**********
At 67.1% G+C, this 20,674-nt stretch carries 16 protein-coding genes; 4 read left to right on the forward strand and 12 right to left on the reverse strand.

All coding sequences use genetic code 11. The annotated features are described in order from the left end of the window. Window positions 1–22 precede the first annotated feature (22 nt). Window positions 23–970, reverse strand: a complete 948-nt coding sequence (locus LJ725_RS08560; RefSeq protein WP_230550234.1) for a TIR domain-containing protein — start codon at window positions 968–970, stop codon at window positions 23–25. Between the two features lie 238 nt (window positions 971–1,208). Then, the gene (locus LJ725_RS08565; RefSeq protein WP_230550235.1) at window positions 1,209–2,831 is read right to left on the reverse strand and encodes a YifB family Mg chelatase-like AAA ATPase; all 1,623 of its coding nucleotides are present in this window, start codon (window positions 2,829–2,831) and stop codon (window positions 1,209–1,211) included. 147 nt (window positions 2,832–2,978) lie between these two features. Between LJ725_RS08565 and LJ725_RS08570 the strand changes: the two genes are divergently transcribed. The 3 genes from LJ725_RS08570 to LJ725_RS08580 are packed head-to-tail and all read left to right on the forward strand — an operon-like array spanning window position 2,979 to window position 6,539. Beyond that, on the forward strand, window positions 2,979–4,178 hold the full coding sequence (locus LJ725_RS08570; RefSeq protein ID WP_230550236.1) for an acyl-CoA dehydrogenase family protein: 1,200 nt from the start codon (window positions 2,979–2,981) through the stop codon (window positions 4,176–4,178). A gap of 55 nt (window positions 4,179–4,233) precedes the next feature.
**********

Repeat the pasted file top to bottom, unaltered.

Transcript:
At 67.1% G+C, this 20,674-nt stretch carries 16 protein-coding genes; 4 read left to right on the forward strand and 12 right to left on the reverse strand.

All coding sequences use genetic code 11. The annotated features are described in order from the left end of the window. Window positions 1–22 precede the first annotated feature (22 nt). Window positions 23–970, reverse strand: a complete 948-nt coding sequence (locus LJ725_RS08560; RefSeq protein WP_230550234.1) for a TIR domain-containing protein — start codon at window positions 968–970, stop codon at window positions 23–25. Between the two features lie 238 nt (window positions 971–1,208). Then, the gene (locus LJ725_RS08565; RefSeq protein WP_230550235.1) at window positions 1,209–2,831 is read right to left on the reverse strand and encodes a YifB family Mg chelatase-like AAA ATPase; all 1,623 of its coding nucleotides are present in this window, start codon (window positions 2,829–2,831) and stop codon (window positions 1,209–1,211) included. 147 nt (window positions 2,832–2,978) lie between these two features. Between LJ725_RS08565 and LJ725_RS08570 the strand changes: the two genes are divergently transcribed. The 3 genes from LJ725_RS08570 to LJ725_RS08580 are packed head-to-tail and all read left to right on the forward strand — an operon-like array spanning window position 2,979 to window position 6,539. Beyond that, on the forward strand, window positions 2,979–4,178 hold the full coding sequence (locus LJ725_RS08570; RefSeq protein ID WP_230550236.1) for an acyl-CoA dehydrogenase family protein: 1,200 nt from the start codon (window positions 2,979–2,981) through the stop codon (window positions 4,176–4,178). A gap of 55 nt (window positions 4,179–4,233) precedes the next feature.